What does Florida do at QB if it can’t land ready-to-play 2018 recruit?

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Top quarterback recruit Matt Corral’s announcement on Twitter late Thursday that he has flipped his commitment from Florida to Ole Miss has been all the buzz within the Gators fan base, eliciting strong opinions, questions and a dash of panic.

As Corral’s father, Peter, tweeted Friday, the No. 3-ranked pro-style quarterback in the Class of 2018 (according to the 247Sports composite) didn’t feel the same commitment from new Florida coach Dan Mullen as he did when he made his pledge to former coach Jim McElwain and his coaching staff in July.

Florida had talked to other quarterbacks, offering JUCO prospect Terry Wilson (who ultimately chose Kentucky) and making a renewed push to flip Georgia commit Justin Fields, the No. 1-ranked dual-threat QB in the Class of 2018.

But new Florida assistant coach Billy Gonzales did visit Corral at his high school in California, and Mullen and new Gators quarterbacks coach Brian Johnson made an in-home visit to Corral on Monday.

Whatever their true level of interest, Corral clearly felt more wanted at Ole Miss. He’s moved on, and now so too must the Gators.

Which leads to a suddenly very relevant Gators Mailbag Question of the Day:

What does Florida do at QB if it can’t land a ready-to-play recruit in this class?

Florida will continue to pursue Fields, and news broke Friday that the Gators will get an official visit this weekend from Ohio State quarterback commit Emory Jones, the Franklin, Ga., prospect who is the No. 4 dual-threat prospect in the class.

If Florida can flip Fields or Jones, either would be the overwhelming favorite to start at quarterback next season. That opportunity to start right away would be an obvious selling point to either player.

But what if the Gators can’t secure Fields, Jones or another star prospect this late in the process? That’s where the Florida quarterback picture gets especially cloudy.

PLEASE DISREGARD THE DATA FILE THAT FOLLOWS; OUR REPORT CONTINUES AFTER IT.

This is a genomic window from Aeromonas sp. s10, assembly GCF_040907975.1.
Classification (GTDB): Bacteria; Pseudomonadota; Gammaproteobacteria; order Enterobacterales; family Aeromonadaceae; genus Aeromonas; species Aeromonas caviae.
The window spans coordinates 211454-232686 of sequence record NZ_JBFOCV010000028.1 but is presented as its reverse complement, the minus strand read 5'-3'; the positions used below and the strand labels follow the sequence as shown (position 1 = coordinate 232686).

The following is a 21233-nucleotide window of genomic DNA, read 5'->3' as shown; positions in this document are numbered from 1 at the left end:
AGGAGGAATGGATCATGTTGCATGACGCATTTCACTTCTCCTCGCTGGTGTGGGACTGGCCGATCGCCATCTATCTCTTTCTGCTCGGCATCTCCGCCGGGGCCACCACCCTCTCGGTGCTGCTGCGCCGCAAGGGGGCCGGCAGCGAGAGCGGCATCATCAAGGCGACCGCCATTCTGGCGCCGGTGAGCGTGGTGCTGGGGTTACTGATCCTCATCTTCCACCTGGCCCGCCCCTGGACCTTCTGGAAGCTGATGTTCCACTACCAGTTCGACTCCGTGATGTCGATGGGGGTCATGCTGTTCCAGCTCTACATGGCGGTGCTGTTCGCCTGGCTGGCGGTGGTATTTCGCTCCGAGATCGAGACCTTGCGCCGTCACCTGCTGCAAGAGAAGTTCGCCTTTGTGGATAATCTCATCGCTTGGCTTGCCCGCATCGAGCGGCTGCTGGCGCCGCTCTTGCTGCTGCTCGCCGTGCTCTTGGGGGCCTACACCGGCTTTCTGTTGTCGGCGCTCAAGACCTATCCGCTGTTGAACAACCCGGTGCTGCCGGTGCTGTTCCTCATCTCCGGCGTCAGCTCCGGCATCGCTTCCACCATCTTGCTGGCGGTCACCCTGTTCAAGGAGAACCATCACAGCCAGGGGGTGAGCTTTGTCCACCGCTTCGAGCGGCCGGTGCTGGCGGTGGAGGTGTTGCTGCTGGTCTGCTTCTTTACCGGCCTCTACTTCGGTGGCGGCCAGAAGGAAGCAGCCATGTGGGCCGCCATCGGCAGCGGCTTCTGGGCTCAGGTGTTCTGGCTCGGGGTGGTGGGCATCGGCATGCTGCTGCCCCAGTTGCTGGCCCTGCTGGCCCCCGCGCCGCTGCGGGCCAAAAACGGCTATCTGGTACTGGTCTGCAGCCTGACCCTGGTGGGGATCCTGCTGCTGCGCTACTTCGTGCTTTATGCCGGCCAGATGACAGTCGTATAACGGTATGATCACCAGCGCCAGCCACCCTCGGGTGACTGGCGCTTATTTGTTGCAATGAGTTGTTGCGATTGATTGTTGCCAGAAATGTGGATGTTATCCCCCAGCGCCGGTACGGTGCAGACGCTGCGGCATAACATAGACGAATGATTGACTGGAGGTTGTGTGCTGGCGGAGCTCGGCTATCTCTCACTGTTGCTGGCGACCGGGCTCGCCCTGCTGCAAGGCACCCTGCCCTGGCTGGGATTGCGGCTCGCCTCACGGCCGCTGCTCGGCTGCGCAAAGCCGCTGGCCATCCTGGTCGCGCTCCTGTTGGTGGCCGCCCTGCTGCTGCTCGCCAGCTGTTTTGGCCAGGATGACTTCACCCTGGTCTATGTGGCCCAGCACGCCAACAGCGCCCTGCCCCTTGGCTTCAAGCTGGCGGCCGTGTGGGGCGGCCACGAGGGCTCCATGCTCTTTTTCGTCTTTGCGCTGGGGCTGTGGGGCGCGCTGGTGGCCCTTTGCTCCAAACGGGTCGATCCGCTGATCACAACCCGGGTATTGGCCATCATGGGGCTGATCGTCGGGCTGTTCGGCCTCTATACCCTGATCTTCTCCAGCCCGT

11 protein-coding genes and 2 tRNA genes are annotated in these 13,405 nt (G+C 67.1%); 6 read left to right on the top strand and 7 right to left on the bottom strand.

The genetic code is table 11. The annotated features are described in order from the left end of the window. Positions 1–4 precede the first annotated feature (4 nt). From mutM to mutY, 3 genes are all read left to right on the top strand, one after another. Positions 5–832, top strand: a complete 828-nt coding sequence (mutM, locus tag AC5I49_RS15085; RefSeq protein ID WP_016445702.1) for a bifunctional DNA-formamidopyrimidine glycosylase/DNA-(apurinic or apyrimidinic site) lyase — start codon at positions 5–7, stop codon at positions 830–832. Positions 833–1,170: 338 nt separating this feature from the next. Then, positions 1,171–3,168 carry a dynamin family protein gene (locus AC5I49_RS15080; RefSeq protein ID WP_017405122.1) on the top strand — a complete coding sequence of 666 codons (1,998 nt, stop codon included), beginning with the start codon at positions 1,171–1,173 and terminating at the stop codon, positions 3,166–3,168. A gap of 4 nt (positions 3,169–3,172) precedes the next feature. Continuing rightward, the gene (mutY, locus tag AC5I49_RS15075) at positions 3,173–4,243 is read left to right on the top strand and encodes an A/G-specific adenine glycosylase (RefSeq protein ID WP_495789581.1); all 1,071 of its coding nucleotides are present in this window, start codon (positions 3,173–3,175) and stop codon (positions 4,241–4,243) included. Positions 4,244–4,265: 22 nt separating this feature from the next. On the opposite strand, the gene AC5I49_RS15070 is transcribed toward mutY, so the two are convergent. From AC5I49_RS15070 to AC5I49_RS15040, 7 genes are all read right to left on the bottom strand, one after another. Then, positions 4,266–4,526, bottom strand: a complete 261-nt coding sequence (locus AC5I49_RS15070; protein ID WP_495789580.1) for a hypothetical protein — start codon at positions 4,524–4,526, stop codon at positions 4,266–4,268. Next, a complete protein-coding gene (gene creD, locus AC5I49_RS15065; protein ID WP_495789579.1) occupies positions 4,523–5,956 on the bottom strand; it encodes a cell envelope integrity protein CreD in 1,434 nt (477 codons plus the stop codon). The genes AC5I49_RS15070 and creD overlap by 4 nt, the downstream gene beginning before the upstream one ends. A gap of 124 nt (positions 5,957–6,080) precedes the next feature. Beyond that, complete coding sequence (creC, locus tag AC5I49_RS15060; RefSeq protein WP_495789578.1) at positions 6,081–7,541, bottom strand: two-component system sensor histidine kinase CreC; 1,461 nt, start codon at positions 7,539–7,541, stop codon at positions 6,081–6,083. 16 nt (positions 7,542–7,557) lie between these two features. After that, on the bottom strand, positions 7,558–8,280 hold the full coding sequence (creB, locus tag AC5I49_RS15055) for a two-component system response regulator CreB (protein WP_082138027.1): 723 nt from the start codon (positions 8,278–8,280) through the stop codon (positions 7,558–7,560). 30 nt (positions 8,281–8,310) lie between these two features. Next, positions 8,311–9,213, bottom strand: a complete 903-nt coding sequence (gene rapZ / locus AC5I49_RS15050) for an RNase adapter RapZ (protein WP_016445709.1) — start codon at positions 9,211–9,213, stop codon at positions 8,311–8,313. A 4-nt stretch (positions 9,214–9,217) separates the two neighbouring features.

Feleipe Franks had a full season to audition for the role and it didn’t go well. Mullen will make his own evaluation, but Franks’ experience would actually seem to work against him given what the 2017 game film reveals.

Meanwhile, Kyle Trask, who will be a redshirt sophomore next season, and Jake Allen, who will be a redshirt freshman, have yet to play in a college game and remain unknown commodities at this level.

It seemed like convincing Malik Zaire to petition the NCAA for a medical hardship waiver (for his broken ankle in 2015 at Notre Dame) and have him return for an extra season would provide a logical stop-gap solution. But according to a source, Mullen had yet to reach out to Zaire as of the middle of this week, making it look more likely that the dual-threat quarterback would not return.

Anything can change, of course. But if Florida strikes out on Fields, Jones (and maybe Auburn commit Joey Gatewood from Jacksonville), then what?

If Zaire decides his frustrating debut season at Florida was enough, and/or the coaching staff doesn’t express interest in his return, a once-forgotten option on the Gators QB depth chart could suddenly look a lot more appealing.

Trask played in a spread offense at Manvel High School in Texas, but he was a backup to D’Eriq King, a speedy dual-threat quarterback who went to Houston. Manvel coach Kirk Martin explained the division of roles this way, while talking to SEC Country after Trask’s commitment to the Gators.

“Everybody talks about Kyle being a backup, I never viewed him that way,” Martin said. “D’Eriq was just so electric with the ball in his hands that it was hard to take him out. We run a wide-open spread offense with a lot of zone reads and quarterback runs that Kyle couldn’t do.  He’s truly a pro-style quarterback. He can run now, but he’s not a 4.4 guy like D’Eriq.”

But can Trask run enough to operate Mullen’s spread offense? More importantly, can he make the reads and quick decisions required of the position, which is the main concern/question with Franks at this point. That may be something the new coaching staff takes a close look at in the spring, especially given his size (6-foot-5, 239 pounds) and strong arm.

Depending on what happens the rest of this recruiting cycle, that is.

Allen is a pro-style quarterback as well. And while some fans continue to pine for Kadarius Toney to get a shot at QB, he doesn’t have the size (5-11) of a typical Mullen quarterback, and I remain skeptical that he can be a consistent enough passer to succeed at the SEC level in that position. (I do not have any doubt, though, that he can be a star as a versatile playmaker).

Clearly, the only way to truly assuage Florida fans’ worries at this point is to pull a coup in recruiting and land one of those aforementioned marquee prospects.

Otherwise, it’s anybody’s guess who takes those first snaps next fall.

Read more answers about the Florida Gators  here .

The post What does Florida do at QB if it can’t land ready-to-play 2018 recruit? appeared first on SEC Country.

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